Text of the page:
At the End of the Season

Well, I haven’t written much about baseball this year.  Between lackluster seasons by the Dodgers and Mariners and the fact that all the Mariners games are on a channel that we don’t get, but the game hasn’t been in the forefront of my mind. 

Still, today’s games represent the end of the regular season for Major League Baseball, and I’ve paid enough attention to have a few thoughts.  (It doesn’t take much for me to have a few thoughts.) 

First, I really think the Wild Card races have added something good to the game.  I know, this is hardly a new thing.  The wild card has been around for quite some time now.  Still, this season is a perfect example.  All six division winners have been determined for a while, but because of the Wild Card race, four more fan bases were able to stay engaged in the game all the way through the last day of the season when the Rays and the Cardinals beat out the Red Sox and Braves for their leagues’ respective final spot.   Is it groundbreaking?  No.  Is it good for the game?  Yes.

Of course, this got me to thinking of a couple of other aspects of the game that could use some tweaking.  This next one is probably going to be considered a sacrilege in the land of the great Edgar Martinez, but I’m not crazy about the designated hitter.  I think it creates an unfair advantage for the National League during inter-league play.  This is because, in inter-league play the teams play according to the ground rules of the stadium in which the game takes place.  Now, some ground rules need to be in place.  Not every stadium has ivy on the outfield wall like at Wrigley or a Green Monster like at Fenway.  Dodger Stadium has no roof, so there is no need for a rule on what happens when the ball hits the roof.  Safeco Field and other covered stadiums need to account for such eventualities.  Where ground rules can unbalance a game, however, is with the DH.  A National League team coming into an American League park has a distinct advantage.  They get to take the pitcher out of the batting order and replace him with a position player…maybe that fourth outfielder or a young catcher who is great with the bat but still a defensive liability.  Not only, does the NL team get to add some pop to the batting order, they also don’t have face the question of whether to pull a pitcher, not because of his pitching performance, but because of offensive considerations.  The home AL team gets no added value, save the home field advantage that exists in the very structure of each and every game.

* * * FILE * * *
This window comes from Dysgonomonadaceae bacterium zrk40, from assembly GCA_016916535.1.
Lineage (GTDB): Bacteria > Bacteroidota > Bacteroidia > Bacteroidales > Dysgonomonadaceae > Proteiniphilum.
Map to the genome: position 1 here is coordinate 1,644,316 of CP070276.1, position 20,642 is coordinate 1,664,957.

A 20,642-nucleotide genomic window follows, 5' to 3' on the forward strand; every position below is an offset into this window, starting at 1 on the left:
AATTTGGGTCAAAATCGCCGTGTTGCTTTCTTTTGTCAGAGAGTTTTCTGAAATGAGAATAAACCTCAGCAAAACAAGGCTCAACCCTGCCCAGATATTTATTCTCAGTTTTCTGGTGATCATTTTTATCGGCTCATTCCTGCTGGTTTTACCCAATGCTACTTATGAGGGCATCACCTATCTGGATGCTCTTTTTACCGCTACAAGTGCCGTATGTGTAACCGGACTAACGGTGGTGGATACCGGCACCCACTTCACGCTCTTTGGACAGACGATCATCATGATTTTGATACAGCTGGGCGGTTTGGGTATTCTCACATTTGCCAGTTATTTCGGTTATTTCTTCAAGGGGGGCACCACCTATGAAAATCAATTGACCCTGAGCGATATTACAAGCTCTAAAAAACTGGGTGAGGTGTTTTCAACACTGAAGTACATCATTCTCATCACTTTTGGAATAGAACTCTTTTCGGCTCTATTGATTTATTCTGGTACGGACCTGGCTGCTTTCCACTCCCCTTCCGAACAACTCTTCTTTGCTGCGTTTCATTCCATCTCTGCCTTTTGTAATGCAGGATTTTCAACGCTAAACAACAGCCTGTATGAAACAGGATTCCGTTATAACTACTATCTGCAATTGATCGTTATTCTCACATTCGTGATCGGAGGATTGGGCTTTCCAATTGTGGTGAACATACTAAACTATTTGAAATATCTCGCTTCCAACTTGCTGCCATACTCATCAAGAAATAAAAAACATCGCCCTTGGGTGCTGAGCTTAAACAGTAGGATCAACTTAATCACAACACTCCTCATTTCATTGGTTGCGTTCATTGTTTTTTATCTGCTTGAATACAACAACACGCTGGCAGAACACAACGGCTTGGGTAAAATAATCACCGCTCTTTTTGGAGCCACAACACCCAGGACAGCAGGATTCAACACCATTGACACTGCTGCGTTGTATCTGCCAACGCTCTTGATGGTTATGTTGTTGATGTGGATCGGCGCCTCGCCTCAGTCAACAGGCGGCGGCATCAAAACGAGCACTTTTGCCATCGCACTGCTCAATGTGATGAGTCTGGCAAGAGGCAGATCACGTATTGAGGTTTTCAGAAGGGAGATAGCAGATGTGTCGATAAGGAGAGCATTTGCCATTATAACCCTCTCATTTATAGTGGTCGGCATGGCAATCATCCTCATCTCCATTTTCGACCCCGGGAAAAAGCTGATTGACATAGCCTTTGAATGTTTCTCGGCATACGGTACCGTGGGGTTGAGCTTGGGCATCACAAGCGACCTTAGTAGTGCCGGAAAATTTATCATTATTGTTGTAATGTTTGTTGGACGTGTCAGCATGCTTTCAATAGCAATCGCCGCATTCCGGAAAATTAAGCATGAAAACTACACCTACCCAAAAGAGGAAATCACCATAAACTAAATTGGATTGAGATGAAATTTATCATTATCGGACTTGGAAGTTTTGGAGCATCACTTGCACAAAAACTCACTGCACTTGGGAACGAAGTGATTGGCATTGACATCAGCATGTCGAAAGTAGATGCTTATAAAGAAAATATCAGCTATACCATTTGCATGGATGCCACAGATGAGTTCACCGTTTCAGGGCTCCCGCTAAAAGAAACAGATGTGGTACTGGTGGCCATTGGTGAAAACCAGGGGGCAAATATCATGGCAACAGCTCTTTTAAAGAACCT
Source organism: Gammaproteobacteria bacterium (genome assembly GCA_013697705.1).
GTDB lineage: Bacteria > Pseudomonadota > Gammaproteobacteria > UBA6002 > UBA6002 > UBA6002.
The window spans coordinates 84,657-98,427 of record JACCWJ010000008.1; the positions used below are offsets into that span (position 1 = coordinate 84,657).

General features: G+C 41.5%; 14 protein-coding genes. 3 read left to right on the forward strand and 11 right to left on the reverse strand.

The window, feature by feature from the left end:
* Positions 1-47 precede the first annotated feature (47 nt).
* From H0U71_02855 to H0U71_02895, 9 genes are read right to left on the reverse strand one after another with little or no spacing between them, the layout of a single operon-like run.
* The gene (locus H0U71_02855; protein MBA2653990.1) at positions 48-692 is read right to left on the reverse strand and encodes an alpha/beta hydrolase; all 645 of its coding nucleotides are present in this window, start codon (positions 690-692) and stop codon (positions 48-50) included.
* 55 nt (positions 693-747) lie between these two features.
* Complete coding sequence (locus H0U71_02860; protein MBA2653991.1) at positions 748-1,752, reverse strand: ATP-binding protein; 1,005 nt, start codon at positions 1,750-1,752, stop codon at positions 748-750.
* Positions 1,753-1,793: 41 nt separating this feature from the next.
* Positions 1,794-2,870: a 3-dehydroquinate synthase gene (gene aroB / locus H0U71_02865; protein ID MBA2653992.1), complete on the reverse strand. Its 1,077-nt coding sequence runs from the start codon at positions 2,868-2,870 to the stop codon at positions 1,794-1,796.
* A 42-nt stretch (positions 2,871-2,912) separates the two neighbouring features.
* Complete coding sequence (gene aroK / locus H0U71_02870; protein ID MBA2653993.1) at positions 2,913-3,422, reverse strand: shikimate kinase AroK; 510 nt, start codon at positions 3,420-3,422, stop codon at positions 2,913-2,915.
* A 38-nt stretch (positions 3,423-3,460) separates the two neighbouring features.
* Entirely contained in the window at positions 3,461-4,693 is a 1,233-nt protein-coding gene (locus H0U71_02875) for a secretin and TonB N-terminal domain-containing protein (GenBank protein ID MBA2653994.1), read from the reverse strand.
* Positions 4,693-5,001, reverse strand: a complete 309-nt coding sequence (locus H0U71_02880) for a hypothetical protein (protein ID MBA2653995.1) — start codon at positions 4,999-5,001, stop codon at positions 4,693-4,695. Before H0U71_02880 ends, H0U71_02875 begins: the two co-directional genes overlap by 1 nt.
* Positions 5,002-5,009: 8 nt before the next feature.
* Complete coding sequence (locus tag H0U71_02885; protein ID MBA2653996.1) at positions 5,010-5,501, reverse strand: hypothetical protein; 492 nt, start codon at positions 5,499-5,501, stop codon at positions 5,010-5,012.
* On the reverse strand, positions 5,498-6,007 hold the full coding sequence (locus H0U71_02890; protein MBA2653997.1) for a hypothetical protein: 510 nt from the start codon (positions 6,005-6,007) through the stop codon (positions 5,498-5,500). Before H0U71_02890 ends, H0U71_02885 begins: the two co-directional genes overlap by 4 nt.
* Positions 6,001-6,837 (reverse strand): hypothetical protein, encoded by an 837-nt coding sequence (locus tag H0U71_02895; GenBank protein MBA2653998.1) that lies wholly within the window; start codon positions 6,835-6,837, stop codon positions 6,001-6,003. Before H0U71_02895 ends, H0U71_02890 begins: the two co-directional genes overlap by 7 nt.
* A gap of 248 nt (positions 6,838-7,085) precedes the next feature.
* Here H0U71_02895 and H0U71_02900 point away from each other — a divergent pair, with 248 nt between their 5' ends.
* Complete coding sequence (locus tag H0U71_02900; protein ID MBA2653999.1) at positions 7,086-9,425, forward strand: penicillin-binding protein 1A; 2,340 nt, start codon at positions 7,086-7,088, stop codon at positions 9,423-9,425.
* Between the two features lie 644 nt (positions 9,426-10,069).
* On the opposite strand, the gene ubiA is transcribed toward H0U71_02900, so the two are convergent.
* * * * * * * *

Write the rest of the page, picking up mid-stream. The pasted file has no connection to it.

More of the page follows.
So let’s turn it around.  The AL team goes into an NL park.  What happens?  Well, not only does the AL team lose a major part of their offense (since DH’s tend to be good hitters), but they replace him with a pitcher who rarely, if ever picks up a bat and may or may not be a proficient at bunting as the NL pitcher who bats on a regular basis and knows his role in the team’s offense.  Now, the DH can be part of the lineup, if he’s able to go take a defensive position.  For some, it’s fine.  For others, like Edgar Martinez or any of any number of aging power hitters who extended their career by retiring the glove and taking up the bat full time, this can be painful and scary to watch and may very well compromise the team’s defense.  In addition to all the offensive concerns, the AL manager finds himself in the unaccustomed position of having to factor the pitcher’s offensive (lack of ) prowess into decisions about whether to leave the pitcher in the game.  The home NL team has the same considerations, but they are used to it, so they gain the advantage in both parks.

Now, the simple solution would be to have one set of rules for both leagues.  Which one?  Well, I personally prefer National League play.  I think the presence of the pitcher in the batting order is a fun variable that makes the game more complex and requires more thinking and strategizing.

Lastly, baseball needs to employ some form of video review, not for balls and strikes, but for plays in the field.  This was brought into focus last year with the umpire blowing a call on the last out of a perfect game in Detroit.  Everybody admitted that the call was bad.  The pitcher and the ump handled the situation with incredible class.  Still, the official record of the game reflects the bad call and keeps the perfect game out of the record books.  Baseball is paced in a play by play manner that works perfectly well for replays.  Camera’s can clearly capture whether a call was bad or not.  Rules can be introduced to govern video reviews like in the NFL.  It does nobody any good to have a system where game-changing errors are there for all to see but the rules don’t allow for those errors to be corrected.

So as September begins to turn toward October and the post season gets started, those are my thoughts on a game I love and how to make it better.


About Andrew

I'm a Christian, American, liberal, geeky, thoughtful, Northwest-transplanted Angeleno husband, father, and pundit who writes about anything he can think of.
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